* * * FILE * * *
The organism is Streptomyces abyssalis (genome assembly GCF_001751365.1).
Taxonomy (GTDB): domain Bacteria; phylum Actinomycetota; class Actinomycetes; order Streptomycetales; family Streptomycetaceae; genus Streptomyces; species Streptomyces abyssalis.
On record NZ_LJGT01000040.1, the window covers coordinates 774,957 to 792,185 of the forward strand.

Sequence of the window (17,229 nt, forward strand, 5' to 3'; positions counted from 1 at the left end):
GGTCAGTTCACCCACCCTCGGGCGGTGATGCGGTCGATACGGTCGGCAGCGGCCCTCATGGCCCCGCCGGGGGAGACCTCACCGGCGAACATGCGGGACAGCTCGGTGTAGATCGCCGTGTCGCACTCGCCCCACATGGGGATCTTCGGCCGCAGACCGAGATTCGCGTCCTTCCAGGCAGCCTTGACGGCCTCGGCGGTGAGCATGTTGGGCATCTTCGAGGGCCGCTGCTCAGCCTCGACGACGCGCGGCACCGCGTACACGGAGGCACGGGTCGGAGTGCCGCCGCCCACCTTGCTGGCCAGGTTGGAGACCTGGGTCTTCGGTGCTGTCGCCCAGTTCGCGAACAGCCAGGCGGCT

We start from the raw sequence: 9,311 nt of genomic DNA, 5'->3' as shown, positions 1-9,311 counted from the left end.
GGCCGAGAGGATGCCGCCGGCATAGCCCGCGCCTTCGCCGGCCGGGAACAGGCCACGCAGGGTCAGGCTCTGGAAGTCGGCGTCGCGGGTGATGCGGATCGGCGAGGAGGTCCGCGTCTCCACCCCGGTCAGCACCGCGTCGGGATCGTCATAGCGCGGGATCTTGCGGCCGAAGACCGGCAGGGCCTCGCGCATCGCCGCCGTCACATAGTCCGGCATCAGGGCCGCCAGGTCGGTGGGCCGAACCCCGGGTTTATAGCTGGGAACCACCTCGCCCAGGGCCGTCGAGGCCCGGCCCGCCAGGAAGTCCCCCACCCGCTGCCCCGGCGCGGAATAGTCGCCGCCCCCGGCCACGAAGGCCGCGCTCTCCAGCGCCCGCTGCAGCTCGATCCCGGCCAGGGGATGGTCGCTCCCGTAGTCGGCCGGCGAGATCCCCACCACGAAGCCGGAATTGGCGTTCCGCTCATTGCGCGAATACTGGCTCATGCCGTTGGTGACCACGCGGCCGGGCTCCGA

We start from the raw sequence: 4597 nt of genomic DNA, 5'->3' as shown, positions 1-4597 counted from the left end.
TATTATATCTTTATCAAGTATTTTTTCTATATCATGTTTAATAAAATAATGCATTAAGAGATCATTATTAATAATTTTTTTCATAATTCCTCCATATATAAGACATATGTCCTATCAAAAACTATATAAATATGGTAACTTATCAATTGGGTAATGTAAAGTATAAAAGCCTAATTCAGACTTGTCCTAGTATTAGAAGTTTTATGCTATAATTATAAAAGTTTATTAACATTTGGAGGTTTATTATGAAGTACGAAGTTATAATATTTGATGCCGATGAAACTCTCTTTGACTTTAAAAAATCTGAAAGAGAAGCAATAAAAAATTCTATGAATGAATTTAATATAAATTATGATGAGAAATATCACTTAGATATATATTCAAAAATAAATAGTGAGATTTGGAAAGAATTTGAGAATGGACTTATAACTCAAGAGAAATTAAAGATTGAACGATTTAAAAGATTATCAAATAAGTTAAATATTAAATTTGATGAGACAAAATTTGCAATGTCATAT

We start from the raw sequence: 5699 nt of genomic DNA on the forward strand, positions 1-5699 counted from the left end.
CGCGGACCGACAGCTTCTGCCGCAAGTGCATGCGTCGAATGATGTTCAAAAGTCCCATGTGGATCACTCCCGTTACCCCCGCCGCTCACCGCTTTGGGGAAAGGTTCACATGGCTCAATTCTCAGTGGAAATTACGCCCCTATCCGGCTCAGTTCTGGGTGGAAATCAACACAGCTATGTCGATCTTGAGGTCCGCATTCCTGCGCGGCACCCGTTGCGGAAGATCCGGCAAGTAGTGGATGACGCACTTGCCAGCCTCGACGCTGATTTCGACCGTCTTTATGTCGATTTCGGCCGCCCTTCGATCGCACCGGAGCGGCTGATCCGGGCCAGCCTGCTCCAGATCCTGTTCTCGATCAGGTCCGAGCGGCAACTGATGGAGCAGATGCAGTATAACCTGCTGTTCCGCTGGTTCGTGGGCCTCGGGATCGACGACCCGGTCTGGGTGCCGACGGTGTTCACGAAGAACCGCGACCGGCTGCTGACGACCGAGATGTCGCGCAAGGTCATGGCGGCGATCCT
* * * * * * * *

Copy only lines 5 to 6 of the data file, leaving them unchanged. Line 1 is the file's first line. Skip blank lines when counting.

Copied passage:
GGTCAGTTCACCCACCCTCGGGCGGTGATGCGGTCGATACGGTCGGCAGCGGCCCTCATGGCCCCGCCGGGGGAGACCTCACCGGCGAACATGCGGGACAGCTCGGTGTAGATCGCCGTGTCGCACTCGCCCCACATGGGGATCTTCGGCCGCAGACCGAGATTCGCGTCCTTCCAGGCAGCCTTGACGGCCTCGGCGGTGAGCATGTTGGGCATCTTCGAGGGCCGCTGCTCAGCCTCGACGACGCGCGGCACCGCGTACACGGAGGCACGGGTCGGAGTGCCGCCGCCCACCTTGCTGGCCAGGTTGGAGACCTGGGTCTTCGGTGCTGTCGCCCAGTTCGCGAACAGCCAGGCGGCT

We start from the raw sequence: 9,311 nt of genomic DNA, 5'->3' as shown, positions 1-9,311 counted from the left end.